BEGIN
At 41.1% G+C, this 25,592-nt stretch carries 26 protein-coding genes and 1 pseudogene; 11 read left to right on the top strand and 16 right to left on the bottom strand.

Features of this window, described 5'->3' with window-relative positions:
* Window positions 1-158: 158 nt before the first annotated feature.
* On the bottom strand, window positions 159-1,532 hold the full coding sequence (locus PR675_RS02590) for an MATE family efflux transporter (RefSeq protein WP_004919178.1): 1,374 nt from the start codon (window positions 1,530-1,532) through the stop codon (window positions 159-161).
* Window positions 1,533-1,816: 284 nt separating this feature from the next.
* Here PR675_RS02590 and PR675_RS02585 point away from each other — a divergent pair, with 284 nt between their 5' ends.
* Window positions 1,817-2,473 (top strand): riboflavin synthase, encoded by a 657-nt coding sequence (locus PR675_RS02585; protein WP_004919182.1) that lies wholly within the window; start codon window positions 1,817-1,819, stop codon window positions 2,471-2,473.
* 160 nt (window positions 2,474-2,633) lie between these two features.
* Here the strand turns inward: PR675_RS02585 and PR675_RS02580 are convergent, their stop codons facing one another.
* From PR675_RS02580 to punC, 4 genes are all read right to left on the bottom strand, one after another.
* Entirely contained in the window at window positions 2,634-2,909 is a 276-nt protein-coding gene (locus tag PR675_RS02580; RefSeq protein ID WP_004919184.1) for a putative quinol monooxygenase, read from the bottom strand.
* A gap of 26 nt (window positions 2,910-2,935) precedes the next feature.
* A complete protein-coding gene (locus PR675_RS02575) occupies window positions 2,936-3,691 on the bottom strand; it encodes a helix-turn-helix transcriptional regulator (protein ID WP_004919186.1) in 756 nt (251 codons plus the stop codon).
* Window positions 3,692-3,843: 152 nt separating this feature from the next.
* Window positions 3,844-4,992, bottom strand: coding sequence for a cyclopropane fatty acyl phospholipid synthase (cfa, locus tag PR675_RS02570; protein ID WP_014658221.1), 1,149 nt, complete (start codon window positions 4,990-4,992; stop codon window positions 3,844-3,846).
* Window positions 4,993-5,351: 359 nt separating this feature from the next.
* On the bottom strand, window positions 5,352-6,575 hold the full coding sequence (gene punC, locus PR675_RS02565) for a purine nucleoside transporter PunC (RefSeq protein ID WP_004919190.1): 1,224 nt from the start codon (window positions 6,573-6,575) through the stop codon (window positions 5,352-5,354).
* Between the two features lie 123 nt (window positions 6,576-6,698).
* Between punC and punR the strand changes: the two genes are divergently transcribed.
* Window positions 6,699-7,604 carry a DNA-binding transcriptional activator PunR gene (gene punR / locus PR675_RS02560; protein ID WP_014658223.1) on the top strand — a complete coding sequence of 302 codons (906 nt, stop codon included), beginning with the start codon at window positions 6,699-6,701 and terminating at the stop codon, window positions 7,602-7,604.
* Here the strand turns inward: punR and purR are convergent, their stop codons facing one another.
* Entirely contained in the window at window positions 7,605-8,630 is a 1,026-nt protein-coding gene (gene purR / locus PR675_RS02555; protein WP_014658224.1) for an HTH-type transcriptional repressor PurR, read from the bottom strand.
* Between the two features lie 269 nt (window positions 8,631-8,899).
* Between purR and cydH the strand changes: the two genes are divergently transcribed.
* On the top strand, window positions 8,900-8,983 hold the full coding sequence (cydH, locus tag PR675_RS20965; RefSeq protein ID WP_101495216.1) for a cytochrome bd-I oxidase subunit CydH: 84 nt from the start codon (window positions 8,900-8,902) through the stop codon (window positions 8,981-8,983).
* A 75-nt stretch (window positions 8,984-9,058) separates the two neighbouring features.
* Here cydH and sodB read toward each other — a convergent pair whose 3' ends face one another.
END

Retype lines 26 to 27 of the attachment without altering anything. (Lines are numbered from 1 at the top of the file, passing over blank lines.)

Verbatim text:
* A 75-nt stretch (window positions 8,984-9,058) separates the two neighbouring features.
* Here cydH and sodB read toward each other — a convergent pair whose 3' ends face one another.